Innovative Health! The 1st Annual CE You! CME Conference
Previously Recorded, Watch at Your Own Pace
10:00 am - 11:30 am EST
Children and adolescents now spend more than 5-7 hours a day with a variety of different media. How does that affect their attitudes and behavior, and what can health professionals do about it? This talk will discuss the latest research in the field on the impact of media on babies, children, and adolescents, illustrated with abundant examples of both pro-social and potentially harmful media. In addition, a brief section will involve media training for health professionals about health-related issues important to them – how to talk to newspaper reporters, radio interviewers, and appear on TV. Topic areas will include media violence, cyberbullying, substance abuse, sex and sexuality, sexting, and the importance of the Internet, social networking, and cell phones
(Trainer, Vic Strasburger, MD, is a Distinguished Professor Emeritus at the University of New Mexico School of Medicine, authors of 14 books and nearly 200 journal articles and book chapters on the subjects of Children & Media and Adolescent Medicine. He has authored or co-authored many of the AAP’s policy statements on children and media and has appeared frequently in the national media, including “Oprah,” the “Today” show, and on NPR. His newest book is entitled, The Death of Childhood: Reinventing the Joy of Growing Up (Cambridge Scholars Press, 2020).)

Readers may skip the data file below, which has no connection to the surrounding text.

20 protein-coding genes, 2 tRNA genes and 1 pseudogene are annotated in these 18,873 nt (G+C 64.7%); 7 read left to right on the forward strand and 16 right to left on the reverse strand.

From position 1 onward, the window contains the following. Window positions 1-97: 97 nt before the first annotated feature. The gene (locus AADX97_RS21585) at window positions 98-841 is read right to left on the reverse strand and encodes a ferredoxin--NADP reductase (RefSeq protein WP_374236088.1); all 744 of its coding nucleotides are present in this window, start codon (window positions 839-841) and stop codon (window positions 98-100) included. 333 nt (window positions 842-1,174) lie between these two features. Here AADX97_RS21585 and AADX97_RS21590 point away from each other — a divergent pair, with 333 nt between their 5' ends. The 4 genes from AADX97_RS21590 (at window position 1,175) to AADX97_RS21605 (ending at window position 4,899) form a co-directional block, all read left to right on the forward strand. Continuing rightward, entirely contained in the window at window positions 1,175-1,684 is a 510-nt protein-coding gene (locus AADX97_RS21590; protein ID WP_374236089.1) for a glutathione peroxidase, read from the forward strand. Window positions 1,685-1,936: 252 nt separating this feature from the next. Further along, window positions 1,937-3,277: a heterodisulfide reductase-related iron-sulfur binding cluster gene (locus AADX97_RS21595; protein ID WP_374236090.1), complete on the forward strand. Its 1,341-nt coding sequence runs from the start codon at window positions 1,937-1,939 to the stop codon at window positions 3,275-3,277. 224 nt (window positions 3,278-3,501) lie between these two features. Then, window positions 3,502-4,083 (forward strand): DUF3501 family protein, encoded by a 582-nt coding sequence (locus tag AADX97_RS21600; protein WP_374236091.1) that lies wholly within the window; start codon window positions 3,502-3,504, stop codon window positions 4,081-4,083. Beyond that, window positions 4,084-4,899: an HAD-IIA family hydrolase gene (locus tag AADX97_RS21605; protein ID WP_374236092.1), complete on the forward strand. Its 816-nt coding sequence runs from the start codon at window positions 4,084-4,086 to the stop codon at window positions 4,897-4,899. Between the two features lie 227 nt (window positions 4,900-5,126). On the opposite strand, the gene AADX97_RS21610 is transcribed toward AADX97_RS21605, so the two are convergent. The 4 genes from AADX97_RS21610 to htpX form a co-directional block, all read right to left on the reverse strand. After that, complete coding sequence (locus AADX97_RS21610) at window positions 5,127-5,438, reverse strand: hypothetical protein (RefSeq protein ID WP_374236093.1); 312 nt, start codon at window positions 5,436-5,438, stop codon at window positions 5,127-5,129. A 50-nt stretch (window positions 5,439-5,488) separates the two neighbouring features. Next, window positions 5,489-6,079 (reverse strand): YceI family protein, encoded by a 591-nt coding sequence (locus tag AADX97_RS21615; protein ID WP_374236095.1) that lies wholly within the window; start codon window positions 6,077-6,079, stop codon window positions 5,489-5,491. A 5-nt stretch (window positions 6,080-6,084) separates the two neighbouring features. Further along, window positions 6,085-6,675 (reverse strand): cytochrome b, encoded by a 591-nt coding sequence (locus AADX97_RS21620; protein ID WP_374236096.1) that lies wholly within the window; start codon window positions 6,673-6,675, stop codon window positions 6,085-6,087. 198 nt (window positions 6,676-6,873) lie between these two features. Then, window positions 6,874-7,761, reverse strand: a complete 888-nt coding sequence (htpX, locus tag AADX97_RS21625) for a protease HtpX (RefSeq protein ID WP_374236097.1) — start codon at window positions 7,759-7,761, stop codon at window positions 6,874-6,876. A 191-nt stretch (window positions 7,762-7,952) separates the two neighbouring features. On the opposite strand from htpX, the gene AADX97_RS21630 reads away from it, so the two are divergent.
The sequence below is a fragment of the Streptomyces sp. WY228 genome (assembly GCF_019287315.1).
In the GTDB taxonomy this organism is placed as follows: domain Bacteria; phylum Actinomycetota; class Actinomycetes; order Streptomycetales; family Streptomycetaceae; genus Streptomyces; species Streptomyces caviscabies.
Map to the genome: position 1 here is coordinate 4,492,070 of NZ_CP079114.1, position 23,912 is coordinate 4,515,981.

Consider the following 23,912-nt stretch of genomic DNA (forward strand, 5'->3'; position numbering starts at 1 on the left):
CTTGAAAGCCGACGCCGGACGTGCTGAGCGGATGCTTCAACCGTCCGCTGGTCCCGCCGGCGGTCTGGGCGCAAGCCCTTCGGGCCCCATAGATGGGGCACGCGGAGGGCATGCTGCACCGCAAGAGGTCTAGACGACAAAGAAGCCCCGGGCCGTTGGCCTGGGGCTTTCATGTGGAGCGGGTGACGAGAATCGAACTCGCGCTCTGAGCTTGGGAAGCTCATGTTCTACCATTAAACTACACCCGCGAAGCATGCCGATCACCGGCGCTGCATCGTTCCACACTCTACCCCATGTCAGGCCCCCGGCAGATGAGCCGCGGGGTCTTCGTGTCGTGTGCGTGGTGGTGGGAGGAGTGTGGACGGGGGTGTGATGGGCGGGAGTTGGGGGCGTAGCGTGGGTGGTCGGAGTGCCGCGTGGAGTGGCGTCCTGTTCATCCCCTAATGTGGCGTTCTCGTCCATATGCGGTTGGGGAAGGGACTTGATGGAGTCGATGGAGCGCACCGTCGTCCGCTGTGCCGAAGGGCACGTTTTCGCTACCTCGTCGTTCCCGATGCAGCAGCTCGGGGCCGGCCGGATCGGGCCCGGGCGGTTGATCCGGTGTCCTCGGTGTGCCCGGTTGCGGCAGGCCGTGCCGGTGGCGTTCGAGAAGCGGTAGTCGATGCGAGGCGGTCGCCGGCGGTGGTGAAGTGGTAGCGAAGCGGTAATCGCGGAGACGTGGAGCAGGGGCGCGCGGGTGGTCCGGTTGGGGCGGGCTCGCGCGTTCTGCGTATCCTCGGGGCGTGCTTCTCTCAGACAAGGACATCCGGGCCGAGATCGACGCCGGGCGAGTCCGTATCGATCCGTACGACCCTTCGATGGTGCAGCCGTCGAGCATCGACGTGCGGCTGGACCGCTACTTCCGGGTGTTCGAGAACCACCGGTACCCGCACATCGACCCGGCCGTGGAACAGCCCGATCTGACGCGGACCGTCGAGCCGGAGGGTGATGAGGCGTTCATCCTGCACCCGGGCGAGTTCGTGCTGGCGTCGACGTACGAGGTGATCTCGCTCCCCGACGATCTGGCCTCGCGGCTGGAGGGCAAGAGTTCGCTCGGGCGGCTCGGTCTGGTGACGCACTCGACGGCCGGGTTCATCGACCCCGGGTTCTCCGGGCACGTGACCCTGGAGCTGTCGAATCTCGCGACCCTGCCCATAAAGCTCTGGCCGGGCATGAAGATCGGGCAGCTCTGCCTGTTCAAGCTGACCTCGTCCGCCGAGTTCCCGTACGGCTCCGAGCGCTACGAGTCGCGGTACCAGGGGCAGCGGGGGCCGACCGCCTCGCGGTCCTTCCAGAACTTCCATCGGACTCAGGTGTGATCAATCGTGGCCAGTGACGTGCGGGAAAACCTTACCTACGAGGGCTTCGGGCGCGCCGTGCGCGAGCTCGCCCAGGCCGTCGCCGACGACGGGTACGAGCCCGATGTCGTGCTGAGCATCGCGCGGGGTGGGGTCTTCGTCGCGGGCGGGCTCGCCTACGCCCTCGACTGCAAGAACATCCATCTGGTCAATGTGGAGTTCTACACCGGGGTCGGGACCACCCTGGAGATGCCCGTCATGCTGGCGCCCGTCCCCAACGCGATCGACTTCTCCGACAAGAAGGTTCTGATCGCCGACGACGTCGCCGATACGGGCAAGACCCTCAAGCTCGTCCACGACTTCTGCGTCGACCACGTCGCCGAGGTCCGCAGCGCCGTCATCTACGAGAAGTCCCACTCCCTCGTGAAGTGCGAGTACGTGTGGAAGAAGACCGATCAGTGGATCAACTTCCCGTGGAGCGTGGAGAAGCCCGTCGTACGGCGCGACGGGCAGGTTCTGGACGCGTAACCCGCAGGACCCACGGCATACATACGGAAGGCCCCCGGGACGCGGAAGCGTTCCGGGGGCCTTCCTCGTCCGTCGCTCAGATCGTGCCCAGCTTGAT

11:45 am - 12:45 pm EST
Numerous studies have shown the impact that various forms of bias can have on the delivery of care. For example, the concerns of women who present for treatment are more often ignored than those of men who present for treatment. And, the concerns of Black women, in particular, are ignored at their peril. This class explores the role of implicit and explicit bias in defining the systems that provide care in America. This course also includes strategies for individual professionals, and professionals in collaboration, to use in order to reduce disparities in access to and delivery of physical and mental health care services. This course meets the “Implicit Bias Training” requirements outlined under Michigan State Public Health Code.